A 20 percent chance of showers and thunderstorms. Mostly cloudy, with a low around 60.
Thursday
A 30 percent chance of showers and thunderstorms. Mostly sunny, with a high near 82.
Thursday Night
A 30 percent chance of showers and thunderstorms. Mostly cloudy, with a low around 59.
Friday
A 40 percent chance of showers and thunderstorms. Mostly sunny, with a high near 82.
Friday Night
A 40 percent chance of showers and thunderstorms. Mostly cloudy, with a low around 59.
Saturday
A 40 percent chance of showers and thunderstorms. Mostly sunny, with a high near 82.

Weather Forecasting Stone

 


Grand Teton's Colter Bay Closed For Season

Above, Colter Bay Marina during normal times. Photo by Armand Vaquer.

Boaters who like to take their boats out on Jackson Lake in Grand Teton National Park are out of luck this summer season.

The lake is very low, practically empty in some areas. 

According to Buckrail:

MOOSE, Wyo. — Colter Bay Marina in Grand Teton National Park is looking very dry this summer.

According to the park, Due to low water levels on Jackson Lake, the Colter Bay Marina and all associates activities and services will not be operating for the 2022 summer season.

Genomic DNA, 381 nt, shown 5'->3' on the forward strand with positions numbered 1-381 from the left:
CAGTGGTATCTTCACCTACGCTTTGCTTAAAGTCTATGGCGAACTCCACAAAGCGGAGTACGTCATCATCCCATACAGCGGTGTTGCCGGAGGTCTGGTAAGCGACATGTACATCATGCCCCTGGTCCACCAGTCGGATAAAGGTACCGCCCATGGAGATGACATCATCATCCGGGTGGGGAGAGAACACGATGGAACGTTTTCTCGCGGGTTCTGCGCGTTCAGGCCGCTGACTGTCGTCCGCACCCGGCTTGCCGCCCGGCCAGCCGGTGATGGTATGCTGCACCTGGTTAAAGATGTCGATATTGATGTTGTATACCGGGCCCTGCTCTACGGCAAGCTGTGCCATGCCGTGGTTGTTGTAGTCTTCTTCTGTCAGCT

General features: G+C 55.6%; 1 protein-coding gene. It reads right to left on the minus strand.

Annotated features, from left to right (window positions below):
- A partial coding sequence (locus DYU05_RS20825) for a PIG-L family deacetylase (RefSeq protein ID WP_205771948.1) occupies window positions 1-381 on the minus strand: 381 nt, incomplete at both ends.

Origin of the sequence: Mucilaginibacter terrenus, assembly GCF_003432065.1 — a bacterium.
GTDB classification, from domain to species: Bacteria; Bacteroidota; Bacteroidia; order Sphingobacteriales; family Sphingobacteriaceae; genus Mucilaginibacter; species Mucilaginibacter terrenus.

According to the article, Jackson Lake is a natural lake that is fed by the Snake River. The Jackson Lake Dam raises the water level about 39 feet to the lake. 

In some parts of the lake, it is only 47% full.

To read more and see photos of the lake, go here.

Saturday, June 25, 2022

10 Tips For Visiting A National Park This Summer

Above, Yosemite National Park's North Dome. Photo by Armand Vaquer.

Heading out to a national park this summer? If so, you may want to do a few things in preparation for the trip.

CNET has posted 10 tips for visiting a national park (or several of them) this summer.

They begin with:

I recently finished a 5-week, 9,900 mile road trip where I visited 9 National Parks. Last year, I did a 10,000 mile road trip and visited four others. All told, I've been to 23 out of the 63 National Parks in the United States. I hope you're planning on seeing at least one this summer, because they're all amazing.